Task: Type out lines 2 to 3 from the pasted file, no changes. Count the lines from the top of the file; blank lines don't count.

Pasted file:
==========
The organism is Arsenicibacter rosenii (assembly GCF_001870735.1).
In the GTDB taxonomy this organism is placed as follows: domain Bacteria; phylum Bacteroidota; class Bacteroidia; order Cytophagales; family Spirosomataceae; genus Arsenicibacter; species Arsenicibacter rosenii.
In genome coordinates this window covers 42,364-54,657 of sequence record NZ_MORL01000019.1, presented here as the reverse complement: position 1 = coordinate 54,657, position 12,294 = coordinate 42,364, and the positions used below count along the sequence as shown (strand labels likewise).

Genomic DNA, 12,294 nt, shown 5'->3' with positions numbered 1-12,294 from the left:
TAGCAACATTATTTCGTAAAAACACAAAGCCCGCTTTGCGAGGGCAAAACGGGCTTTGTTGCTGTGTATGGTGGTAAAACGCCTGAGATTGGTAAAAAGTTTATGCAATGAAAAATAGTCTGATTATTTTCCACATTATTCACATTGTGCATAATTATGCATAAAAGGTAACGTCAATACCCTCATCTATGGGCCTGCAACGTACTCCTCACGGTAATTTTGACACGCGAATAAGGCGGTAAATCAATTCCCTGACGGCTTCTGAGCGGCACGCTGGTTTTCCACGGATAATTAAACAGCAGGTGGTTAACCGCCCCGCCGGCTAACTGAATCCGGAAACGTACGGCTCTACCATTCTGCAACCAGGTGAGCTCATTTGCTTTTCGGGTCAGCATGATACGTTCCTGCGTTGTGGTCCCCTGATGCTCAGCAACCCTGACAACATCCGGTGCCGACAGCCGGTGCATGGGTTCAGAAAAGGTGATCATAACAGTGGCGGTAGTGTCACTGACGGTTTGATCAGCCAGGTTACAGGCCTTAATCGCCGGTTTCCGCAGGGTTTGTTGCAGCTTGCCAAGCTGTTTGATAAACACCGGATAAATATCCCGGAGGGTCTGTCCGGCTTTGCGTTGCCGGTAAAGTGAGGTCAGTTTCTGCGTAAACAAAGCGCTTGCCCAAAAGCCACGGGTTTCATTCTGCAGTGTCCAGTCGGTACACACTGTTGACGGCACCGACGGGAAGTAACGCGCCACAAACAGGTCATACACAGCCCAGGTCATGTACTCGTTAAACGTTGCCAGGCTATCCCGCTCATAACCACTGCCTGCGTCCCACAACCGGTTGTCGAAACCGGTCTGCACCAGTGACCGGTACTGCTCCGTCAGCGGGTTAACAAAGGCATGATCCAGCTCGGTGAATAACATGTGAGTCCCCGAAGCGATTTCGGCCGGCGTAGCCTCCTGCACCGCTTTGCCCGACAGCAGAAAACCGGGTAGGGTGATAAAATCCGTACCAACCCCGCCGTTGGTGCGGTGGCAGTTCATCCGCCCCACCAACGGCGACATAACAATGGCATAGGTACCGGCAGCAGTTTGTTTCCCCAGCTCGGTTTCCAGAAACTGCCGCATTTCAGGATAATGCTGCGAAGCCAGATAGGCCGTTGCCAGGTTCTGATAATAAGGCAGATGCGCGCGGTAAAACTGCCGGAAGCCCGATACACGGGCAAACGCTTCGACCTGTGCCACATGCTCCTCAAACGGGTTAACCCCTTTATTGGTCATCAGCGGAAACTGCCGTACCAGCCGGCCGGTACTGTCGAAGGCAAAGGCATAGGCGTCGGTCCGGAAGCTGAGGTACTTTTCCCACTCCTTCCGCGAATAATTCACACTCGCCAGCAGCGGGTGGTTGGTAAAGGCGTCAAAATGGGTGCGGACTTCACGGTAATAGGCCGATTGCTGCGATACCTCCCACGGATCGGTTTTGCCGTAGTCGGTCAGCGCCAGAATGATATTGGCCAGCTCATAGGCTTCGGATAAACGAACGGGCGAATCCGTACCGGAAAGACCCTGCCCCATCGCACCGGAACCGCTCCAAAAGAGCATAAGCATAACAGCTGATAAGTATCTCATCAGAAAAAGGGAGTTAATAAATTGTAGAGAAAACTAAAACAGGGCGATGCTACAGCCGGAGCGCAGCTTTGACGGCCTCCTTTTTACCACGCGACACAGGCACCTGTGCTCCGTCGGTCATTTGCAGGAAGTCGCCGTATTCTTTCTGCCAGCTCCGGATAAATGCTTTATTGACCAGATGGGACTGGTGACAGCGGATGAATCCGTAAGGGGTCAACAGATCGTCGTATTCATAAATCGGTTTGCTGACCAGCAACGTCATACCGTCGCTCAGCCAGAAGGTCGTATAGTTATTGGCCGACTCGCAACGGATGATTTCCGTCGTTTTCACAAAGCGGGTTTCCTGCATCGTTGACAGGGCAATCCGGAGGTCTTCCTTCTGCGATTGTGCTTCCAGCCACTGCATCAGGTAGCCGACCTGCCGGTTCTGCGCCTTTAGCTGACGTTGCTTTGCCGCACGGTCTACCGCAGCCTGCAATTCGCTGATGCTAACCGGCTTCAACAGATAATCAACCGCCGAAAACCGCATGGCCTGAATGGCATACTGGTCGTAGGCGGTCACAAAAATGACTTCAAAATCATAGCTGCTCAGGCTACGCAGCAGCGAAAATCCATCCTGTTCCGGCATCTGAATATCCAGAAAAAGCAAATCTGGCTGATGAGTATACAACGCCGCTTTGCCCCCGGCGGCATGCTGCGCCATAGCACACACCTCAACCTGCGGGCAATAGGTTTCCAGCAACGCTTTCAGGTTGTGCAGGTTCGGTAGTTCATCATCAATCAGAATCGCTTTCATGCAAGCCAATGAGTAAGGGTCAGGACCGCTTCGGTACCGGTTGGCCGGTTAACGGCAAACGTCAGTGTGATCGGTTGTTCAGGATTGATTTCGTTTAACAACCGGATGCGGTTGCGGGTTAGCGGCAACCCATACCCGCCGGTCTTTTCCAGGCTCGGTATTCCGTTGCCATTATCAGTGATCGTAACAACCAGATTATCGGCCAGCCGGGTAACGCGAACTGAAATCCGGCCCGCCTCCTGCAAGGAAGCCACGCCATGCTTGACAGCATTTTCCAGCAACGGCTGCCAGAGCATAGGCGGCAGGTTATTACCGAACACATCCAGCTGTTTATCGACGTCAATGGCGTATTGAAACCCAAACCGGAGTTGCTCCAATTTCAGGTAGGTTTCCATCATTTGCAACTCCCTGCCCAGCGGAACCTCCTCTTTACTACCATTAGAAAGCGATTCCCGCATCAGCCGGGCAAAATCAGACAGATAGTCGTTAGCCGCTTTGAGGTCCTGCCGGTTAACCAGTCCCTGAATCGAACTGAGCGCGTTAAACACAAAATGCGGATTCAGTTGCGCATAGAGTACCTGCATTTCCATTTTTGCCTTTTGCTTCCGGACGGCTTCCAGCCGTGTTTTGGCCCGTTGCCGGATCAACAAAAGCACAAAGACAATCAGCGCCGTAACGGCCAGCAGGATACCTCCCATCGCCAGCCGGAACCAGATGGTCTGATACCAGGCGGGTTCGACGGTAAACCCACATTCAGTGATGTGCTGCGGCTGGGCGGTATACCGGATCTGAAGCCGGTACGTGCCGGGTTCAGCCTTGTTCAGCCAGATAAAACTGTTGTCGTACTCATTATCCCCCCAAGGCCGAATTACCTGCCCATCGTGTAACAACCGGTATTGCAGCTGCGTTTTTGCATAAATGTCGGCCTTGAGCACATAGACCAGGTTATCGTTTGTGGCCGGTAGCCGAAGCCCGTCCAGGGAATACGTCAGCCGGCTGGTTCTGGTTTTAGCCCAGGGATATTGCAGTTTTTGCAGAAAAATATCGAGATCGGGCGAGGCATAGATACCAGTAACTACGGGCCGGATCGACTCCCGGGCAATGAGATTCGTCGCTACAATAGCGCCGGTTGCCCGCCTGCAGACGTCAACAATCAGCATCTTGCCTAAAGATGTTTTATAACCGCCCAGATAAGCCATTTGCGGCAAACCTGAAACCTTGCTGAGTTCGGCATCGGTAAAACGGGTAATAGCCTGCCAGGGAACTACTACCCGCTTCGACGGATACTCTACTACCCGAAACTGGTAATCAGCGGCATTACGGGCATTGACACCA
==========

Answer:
In the GTDB taxonomy this organism is placed as follows: domain Bacteria; phylum Bacteroidota; class Bacteroidia; order Cytophagales; family Spirosomataceae; genus Arsenicibacter; species Arsenicibacter rosenii.
In genome coordinates this window covers 42,364-54,657 of sequence record NZ_MORL01000019.1, presented here as the reverse complement: position 1 = coordinate 54,657, position 12,294 = coordinate 42,364, and the positions used below count along the sequence as shown (strand labels likewise).